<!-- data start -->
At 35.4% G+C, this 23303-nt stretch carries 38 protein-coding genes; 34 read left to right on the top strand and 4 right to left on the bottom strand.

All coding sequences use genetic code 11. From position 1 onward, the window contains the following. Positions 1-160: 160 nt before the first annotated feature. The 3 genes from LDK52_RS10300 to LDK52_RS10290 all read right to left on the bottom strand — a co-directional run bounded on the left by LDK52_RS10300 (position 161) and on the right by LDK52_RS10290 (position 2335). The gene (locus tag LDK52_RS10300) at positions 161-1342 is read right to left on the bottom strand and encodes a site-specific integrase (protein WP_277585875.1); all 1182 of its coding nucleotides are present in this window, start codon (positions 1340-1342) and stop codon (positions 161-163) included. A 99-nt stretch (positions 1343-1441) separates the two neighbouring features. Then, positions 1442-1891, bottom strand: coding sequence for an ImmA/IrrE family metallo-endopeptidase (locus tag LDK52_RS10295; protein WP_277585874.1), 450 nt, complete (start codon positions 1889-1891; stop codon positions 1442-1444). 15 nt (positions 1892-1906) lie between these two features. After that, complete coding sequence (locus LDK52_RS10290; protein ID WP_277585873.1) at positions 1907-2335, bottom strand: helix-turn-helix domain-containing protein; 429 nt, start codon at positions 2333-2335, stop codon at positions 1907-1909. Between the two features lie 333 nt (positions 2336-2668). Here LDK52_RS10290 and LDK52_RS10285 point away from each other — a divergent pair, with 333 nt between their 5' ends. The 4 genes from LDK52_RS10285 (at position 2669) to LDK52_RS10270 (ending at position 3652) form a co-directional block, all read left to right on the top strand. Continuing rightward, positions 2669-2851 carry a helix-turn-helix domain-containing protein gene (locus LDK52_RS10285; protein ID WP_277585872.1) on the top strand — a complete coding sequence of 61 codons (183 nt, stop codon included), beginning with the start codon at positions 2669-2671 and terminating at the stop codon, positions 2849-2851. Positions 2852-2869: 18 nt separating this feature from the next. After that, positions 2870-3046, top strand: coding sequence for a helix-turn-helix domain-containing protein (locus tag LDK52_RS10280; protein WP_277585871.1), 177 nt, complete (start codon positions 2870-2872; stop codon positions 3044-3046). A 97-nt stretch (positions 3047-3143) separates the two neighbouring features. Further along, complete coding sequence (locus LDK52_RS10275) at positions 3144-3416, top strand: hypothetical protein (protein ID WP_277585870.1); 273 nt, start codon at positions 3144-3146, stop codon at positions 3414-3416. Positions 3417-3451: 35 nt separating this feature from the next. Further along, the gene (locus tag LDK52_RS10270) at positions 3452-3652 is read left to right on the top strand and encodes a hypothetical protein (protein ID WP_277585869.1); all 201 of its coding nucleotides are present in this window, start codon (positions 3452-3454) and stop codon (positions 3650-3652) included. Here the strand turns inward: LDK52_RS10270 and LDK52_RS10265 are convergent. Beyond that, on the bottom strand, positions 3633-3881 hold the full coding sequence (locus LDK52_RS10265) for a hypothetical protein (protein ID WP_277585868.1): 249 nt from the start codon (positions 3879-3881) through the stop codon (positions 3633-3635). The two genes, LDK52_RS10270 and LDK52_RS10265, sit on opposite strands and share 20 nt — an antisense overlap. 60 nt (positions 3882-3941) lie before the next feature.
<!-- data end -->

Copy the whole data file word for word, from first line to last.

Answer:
At 35.4% G+C, this 23303-nt stretch carries 38 protein-coding genes; 34 read left to right on the top strand and 4 right to left on the bottom strand.

All coding sequences use genetic code 11. From position 1 onward, the window contains the following. Positions 1-160: 160 nt before the first annotated feature. The 3 genes from LDK52_RS10300 to LDK52_RS10290 all read right to left on the bottom strand — a co-directional run bounded on the left by LDK52_RS10300 (position 161) and on the right by LDK52_RS10290 (position 2335). The gene (locus tag LDK52_RS10300) at positions 161-1342 is read right to left on the bottom strand and encodes a site-specific integrase (protein WP_277585875.1); all 1182 of its coding nucleotides are present in this window, start codon (positions 1340-1342) and stop codon (positions 161-163) included. A 99-nt stretch (positions 1343-1441) separates the two neighbouring features. Then, positions 1442-1891, bottom strand: coding sequence for an ImmA/IrrE family metallo-endopeptidase (locus tag LDK52_RS10295; protein WP_277585874.1), 450 nt, complete (start codon positions 1889-1891; stop codon positions 1442-1444). 15 nt (positions 1892-1906) lie between these two features. After that, complete coding sequence (locus LDK52_RS10290; protein ID WP_277585873.1) at positions 1907-2335, bottom strand: helix-turn-helix domain-containing protein; 429 nt, start codon at positions 2333-2335, stop codon at positions 1907-1909. Between the two features lie 333 nt (positions 2336-2668). Here LDK52_RS10290 and LDK52_RS10285 point away from each other — a divergent pair, with 333 nt between their 5' ends. The 4 genes from LDK52_RS10285 (at position 2669) to LDK52_RS10270 (ending at position 3652) form a co-directional block, all read left to right on the top strand. Continuing rightward, positions 2669-2851 carry a helix-turn-helix domain-containing protein gene (locus LDK52_RS10285; protein ID WP_277585872.1) on the top strand — a complete coding sequence of 61 codons (183 nt, stop codon included), beginning with the start codon at positions 2669-2671 and terminating at the stop codon, positions 2849-2851. Positions 2852-2869: 18 nt separating this feature from the next. After that, positions 2870-3046, top strand: coding sequence for a helix-turn-helix domain-containing protein (locus tag LDK52_RS10280; protein WP_277585871.1), 177 nt, complete (start codon positions 2870-2872; stop codon positions 3044-3046). A 97-nt stretch (positions 3047-3143) separates the two neighbouring features. Further along, complete coding sequence (locus LDK52_RS10275) at positions 3144-3416, top strand: hypothetical protein (protein ID WP_277585870.1); 273 nt, start codon at positions 3144-3146, stop codon at positions 3414-3416. Positions 3417-3451: 35 nt separating this feature from the next. Further along, the gene (locus tag LDK52_RS10270) at positions 3452-3652 is read left to right on the top strand and encodes a hypothetical protein (protein ID WP_277585869.1); all 201 of its coding nucleotides are present in this window, start codon (positions 3452-3454) and stop codon (positions 3650-3652) included. Here the strand turns inward: LDK52_RS10270 and LDK52_RS10265 are convergent. Beyond that, on the bottom strand, positions 3633-3881 hold the full coding sequence (locus LDK52_RS10265) for a hypothetical protein (protein ID WP_277585868.1): 249 nt from the start codon (positions 3879-3881) through the stop codon (positions 3633-3635). The two genes, LDK52_RS10270 and LDK52_RS10265, sit on opposite strands and share 20 nt — an antisense overlap. 60 nt (positions 3882-3941) lie before the next feature.